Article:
Tag Archives: George Lázár

Hungarian Roma dilemmas

I decided to return to yesterday’s discussion on the latest developments in the “Bogdán case” because I think it is a much more complex issue than meets the eye or my short summary of the recent events would suggest. Yesterday I didn’t go into the serious differences of opinion between László Bogdán and some Roma human rights activists over the right way to handle the “Roma problem.” In order to understand the situation in which Bogdán finds himself, it is necessary to hear the criticism they level against the mayor of Cserdi. And then there is Bogdán’s offer of Cserdi as a place where refugee families are welcome which, according to some interpreters, might be the reason for the Hungarian media’s suddenly discovering Bogdán’s run-in with the law in 2010.

Let’s start with the latter because it is easier to sort out. First, some background. Bogdán spent three weeks in the United States in March and April, where among other things he gave a talk about the situation of Roma women at the UN Commission on the Status of Women. How did this trip come about? First, in 2015 the Hungarian government made Bogdán Hungary’s ambassador charged with nurturing talented youngsters. Therefore we must assume that the Orbán government considers László Bogdán someone who can represent the country abroad. And indeed, it was Réka Szemerkényi, former Hungarian ambassador to Washington, and Ferenc Kumin, consul-general in New York, who organized his trip. As Bogdán explained to BaMa, a Baranya County news site, they arranged his program, which included trips to 17 American cities. Of course, the highlight of the trip was his speech at the UN where “as a representative of Hungary [he talked] about the Gypsy community in Hungary and his Cserdi initiative.” He reported from the United States to BaMa that he celebrated March 15 with George Pataki, former governor of New York, and was the guest of former U.S. ambassador Colleen Bell at a charity event.

George Lázár suggests in an article in The Hungarian Free Press that László Bogdán’s recent problems stem from his decision to sponsor a Syrian family’s stay in Cserdi. Lázár points out that Bogdán was the “darling” of the government, whose trip to the United States was organized by high officials of the Orbán government. But, he continues, “Everything changed when recently Mayor Bogdán announced that he would welcome refugee families to vacation in his village.” Suddenly, the media suspected that there was something not quite right with László Bogdán. George Lázár, this morning on Facebook, noted that it is hard to imagine that the Hungarian government was unaware of Bogdán’s conviction in 2014, and it cannot be a coincidence that PécsMa discovered this story just now. Did the Hungarian government know about Bogdán’s troubles with the law when, for example, in 2015 he was appointed “ambassador”? I don’t know. But the conviction became final in 2014, just a year before his appointment to the post. Whether the Hungarian government is behind this story surfacing now is hard to tell.

The other aspect of the controversy surrounding László Bogdán is his standing in the Roma community. Roma human rights activists—and independent experts on Roma issues—have serious objections to Bogdán’s ideas. Shortly after his return from the United States, an article appeared in 168 Óra written by András Balázs, an assistant professor of sociology, criticizing the speech Bogdán delivered at the United Nations. His talk at the UN was about the exploitation of Gypsy women by Gypsy men, who look upon them as baby machines. Early marriages and too many children, and thus by the age of 30 they are grandmothers and at the age of 40 they consider themselves to be old. Balázs asserted that Bogdán’s focus on violent Roma men is “internalized racism,” which only strengthens the prejudice of the majority population. Moreover, when the people of Cserdi gave away produce to needy people, he came up with the slogan “We didn’t steal them from you; we grew them for you.” His paternalistic leadership is not conducive to the development of local initiatives. Balázs also blames the media, whose darling “the ambitious mayor” became, while the true Roma human rights activists’ voices can barely be heard.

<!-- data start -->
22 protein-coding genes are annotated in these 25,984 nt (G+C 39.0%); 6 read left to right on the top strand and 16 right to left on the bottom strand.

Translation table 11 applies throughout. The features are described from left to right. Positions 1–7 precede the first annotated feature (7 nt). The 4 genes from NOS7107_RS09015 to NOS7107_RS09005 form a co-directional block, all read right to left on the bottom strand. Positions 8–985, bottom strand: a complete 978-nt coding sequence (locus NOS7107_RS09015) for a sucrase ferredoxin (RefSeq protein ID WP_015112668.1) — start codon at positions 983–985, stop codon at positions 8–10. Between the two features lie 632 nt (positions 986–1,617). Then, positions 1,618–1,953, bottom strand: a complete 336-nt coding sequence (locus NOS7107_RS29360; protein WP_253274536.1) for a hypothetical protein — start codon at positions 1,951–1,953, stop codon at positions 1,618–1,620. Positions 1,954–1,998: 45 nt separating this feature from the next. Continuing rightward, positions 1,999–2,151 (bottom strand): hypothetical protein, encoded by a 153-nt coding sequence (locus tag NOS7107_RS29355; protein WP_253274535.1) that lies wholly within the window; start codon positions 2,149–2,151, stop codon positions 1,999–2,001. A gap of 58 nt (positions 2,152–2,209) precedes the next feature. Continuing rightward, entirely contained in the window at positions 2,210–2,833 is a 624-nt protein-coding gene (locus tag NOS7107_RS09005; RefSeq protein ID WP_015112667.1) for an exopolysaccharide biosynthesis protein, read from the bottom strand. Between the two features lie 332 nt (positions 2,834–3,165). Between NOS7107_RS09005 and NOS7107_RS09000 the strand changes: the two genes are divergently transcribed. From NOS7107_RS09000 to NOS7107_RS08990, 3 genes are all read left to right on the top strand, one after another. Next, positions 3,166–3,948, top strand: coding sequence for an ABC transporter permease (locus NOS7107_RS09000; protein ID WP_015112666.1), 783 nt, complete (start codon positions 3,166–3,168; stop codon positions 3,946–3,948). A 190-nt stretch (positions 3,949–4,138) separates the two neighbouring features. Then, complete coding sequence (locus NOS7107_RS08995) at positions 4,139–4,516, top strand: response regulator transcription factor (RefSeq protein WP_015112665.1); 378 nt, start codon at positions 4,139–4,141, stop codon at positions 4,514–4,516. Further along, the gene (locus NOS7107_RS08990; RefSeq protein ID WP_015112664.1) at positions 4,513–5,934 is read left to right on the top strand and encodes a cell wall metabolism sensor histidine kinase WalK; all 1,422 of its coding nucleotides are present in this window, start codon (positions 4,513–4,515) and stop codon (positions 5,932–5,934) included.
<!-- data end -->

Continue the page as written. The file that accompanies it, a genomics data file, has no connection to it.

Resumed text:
And that leads us to the fateful meeting between the leadership of the Roma Parliament and László Bogdán on September 25, where the first alleged assault on the mayor took place. The video is available on YouTube, included here. At the meeting there was a clash between two entirely different views. The chief aim of the human rights activists is to reduce the majority community’s prejudice. László Bogdán, by contrast, maintains that the prejudice against the Roma is not entirely unwarranted and that in order to minimize or eliminate prejudice the Gypsy community must change. They must become hard-working and responsible members of society. His opponents consider some of his ideas outright racist. During the two-hour meeting Bogdán received a lot of criticism from Roma leaders who don’t share his vision. Aladár Horváth, who is the president of the Roma Parliament, opened the meeting by comparing the Cserdi model to Jobbik’s Érpatak model, where a bizarre character, Mihály Zoltán Orosz, runs the show “with an iron fist.” As I wrote in a post about Érpatak, “law and order dominate” the village. After this less than complimentary introduction, Bogdán delivered a speech in which he praised the Cserdi model which, one must admit, works very well. In the question and answer period there were some sticky questions about his conviction, and several people compared Bogdán’s ideas on Roma issues to those of Jobbik. There were people who called him a Nazi. At the end, Jenő Zsigó, an important Roma human rights activist, rose and delivered a powerful speech.